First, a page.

Skip to main content

The financial headlines have got a Wealthsimple client worried.

Not about falling stock and bond markets, or the impact of these declines on the registered retirement income fund and tax-free savings account Wealthsimple has managed for her and her spouse since 2018. No, what’s worrying this retiree are the headlines about Wealthsimple itself.

A quick recap: IGM Financial, the largest shareholder in Wealthsimple, announced in May that is has devalued its investment in the company by 20 per cent as a result of a pullback in the value of technology companies. In June, Wealthsimple itself laid off 159 employees, or 13 per cent of its work force.

“Overall we have been pleased with [Wealthsimple’s] performance and any communication with them has been fine,” this reader wrote. “We realize that this is not the time to move money and are hanging in there in the midst of this financial mess hitting everyone. However, with the news of the IGM downgrade on May 6 and the layoffs of June 15 we are getting jittery. Is Wealthsimple in jeopardy, do you think? Should we move the money? We’d be grateful for any impartial advice.”

The headlines about Wealthsimple are a result of leaner times in the investing world. Stocks and bonds have been pummelled, particularly in the tech sector. Wealthsimple’s owners have acknowledged this by marking down their investing in the company. The market downturn has also cooled the hyperenthusiasm people showed in the two previous years to invest and trade. In 2020, Wealthsimple nearly doubled its assets under management to $9.7-billion over the previous year.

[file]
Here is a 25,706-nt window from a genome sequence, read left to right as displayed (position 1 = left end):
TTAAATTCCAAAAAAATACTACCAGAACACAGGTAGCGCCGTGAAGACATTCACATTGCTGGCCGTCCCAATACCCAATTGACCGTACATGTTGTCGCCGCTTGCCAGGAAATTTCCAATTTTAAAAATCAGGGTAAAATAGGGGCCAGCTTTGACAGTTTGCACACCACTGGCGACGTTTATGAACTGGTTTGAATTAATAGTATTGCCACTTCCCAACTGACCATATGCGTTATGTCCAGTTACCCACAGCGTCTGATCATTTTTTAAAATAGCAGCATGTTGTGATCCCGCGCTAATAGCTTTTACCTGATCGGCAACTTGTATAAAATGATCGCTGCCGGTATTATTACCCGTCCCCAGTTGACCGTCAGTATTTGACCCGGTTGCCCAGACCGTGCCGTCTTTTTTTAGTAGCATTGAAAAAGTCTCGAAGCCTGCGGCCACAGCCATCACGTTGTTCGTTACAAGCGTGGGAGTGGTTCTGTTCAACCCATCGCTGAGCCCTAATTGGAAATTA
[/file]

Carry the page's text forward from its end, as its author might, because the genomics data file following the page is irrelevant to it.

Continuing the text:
Every boom in investing is followed by a retreat, if not a bust. It’s not unusual for companies like Wealthsimple to staff up for the high times and reduce headcount when business declines. Expect to see more headlines about layoffs in the financial sector if markets don’t rebound.

Wealthsimple has two investing arms – one offers stock and cryptocurrency trading through the Wealthsimple Trade app and the other is a robo-adviser that builds and manages low-cost portfolios of exchange-traded funds.

Stock trading and robo accounts are covered by the Canadian Investor Protection Fund, Wealthsimple and CIPF confirmed this week. CIPF insures eligible accounts at member firms against insolvency or bankruptcy. Eligible accounts are insured for up to $1-million in losses from securities and cash missing from your account (not market losses).

“In the extremely unlikely event that Wealthsimple were to go out of business, your account would remain safe and be largely unaffected,” Wealthsimple said in an e-mailed answer to questions. “All securities are beneficially held under your name, and if we were to close, you could choose to keep your money with Wealthsimple Investments Inc. or transfer it to a new advisor or your bank account.”

Tense times for stocks and the economy tend to get people thinking about the stability of the companies they invest with. Follow that impulse, if you’re feeling it. You’re never wrong to ask of your investment firm, “What happens to my money if you go under?”

Be smart with your money. Get the latest investing insights delivered right to your inbox three times a week, with the Globe Investor newsletter. Sign up today.